Global credit funds & CLO's
May 2020
| Issue 223
Published in London & New York.
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Opinion CLOs
Thomas Majewski
The CMBS talf proposal is simple and effective. A similar approach for CLOs would be welcomed
Founder & managing partner, Eagle Point Credit Management
May 2020 | Issue 223
The efforts undertaken by the US Federal Reserve and treasury to provide liquidity and stability to the market quickly and decisively in response to the rapidly evolving coronavirus pandemic have been laudable. The financing programmes announced by officials in Washington over the past month have included a mix of measures that we remember from 2008-09, as well as new facilities intended to address the unique challenges that many businesses and consumers are facing today.
Indeed, the stated purposes of many of the government-sponsored programmes include facilitating the extension of credit to American consumers and businesses. One of the first initiatives, which was announced in March, is the primary dealer credit facility (PDCF). It provides for an expansive set of eligible collateral that primary dealers can finance with the Federal Reserve Bank of New York. The PDCF includes provision of financing for CLO triple A paper under terms very similar to those for other asset-backed securities. This is necessary, because the US CLO market provides long-term financing to well over 1,000 large and medium-sized US companies. These are companies you and I do business with on a regular basis — including Dell, Hilton and Asurion; they provide jobs for millions of people; and they are part of the backbone of the US economy.
Talf is less effective than PDCF for CLOs
The term asset-backed securities loan facility, or talf, is another initiative instigated to bolster lending to businesses. Regrettably, the latest terms proposed for talf related to CLO triple As contain limitations that almost certainly render it ineffective for corporate credit. Many recognise that CLOs performed well through prior periods of market distress. According to research from S&P, CLO triple A securities have never suffered an impairment. This compares favourably to conduit CMBS, auto loans and other common forms of securitisation, many of which faced losses even at the triple A-level during the 2008-09 financial crisis. Some will be surprised to learn that, according to a research report published by Citi, 96% of cash flow CLOs issued prior to 2011 (commonly called CLO 1.0s) had a positive return even for equity investors. Some of the attributes that made CLO 1.0s perform well were portfolio diversity, active portfolio management and an ability to reinvest principal repayments for a measured period of time.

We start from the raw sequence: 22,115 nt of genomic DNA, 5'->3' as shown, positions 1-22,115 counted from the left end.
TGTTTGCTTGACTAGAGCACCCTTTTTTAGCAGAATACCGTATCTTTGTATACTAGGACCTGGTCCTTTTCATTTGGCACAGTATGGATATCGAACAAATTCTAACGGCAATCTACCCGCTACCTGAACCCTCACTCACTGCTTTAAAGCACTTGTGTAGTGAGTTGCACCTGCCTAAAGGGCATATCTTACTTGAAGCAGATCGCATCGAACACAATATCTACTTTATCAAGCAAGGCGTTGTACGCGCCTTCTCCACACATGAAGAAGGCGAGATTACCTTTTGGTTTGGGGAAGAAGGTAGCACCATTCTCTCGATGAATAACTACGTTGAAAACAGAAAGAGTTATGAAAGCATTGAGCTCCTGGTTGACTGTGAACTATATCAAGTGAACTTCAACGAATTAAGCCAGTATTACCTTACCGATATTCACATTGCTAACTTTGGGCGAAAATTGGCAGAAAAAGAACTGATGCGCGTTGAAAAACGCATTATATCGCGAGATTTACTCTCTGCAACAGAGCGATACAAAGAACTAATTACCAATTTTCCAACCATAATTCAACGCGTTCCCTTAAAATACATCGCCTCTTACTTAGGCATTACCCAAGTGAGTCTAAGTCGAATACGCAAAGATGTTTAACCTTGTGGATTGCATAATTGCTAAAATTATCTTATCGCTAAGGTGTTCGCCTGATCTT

Static pool structures are a mistake
In our view, CLOs, through their reinvestment mechanism, helped steady corporate loans by buying during the financial crisis when there were few other buyers. We believe that if pre-crisis CLOs were structured as static pools, as is contemplated under the current talf term sheet, many that ended up as successes would have instead ended up with losses for almost all investors. Put more simply, if all CLO 1.0s were static pools, its likely there would not be a CLO 2.0 market. Rather than seeking to regulate the terms of new CLOs by encouraging static pools, limited sets of eligible collateral, etc, talf should aim to facilitate the creation of new credit for US businesses. And the easiest way to make talf effectively deliver additional credit to American businesses is to allow the purchase of existing CLO triple A securities (the current guidelines are geared towards new issue triple As). This is the approach proposed for CMBS under talf. It is simple, clean and effective. Risk takers — those providing first loss capital for talf-financed investments — can evaluate the structure, terms and, importantly, pricing of potential investments. Such an approach would stimulate demand for existing CLO securities, which would help tighten secondary trading levels. When these securities tighten, new issue pricing is all but certain to follow, but with the market setting the terms and conditions that are acceptable. We believe the inclusion of secondary CLO triple A paper under talf would be the most straightforward way to achieve talf’s goal of extending credit to US business. We applaud the efforts taken in Washington to stabilise the markets in these unprecedented times and are hopeful that CLOs can serve an important role in the US reopening for business.
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It’s great that government is trying to boost securitisations, but they’re missing the mark for CLOs
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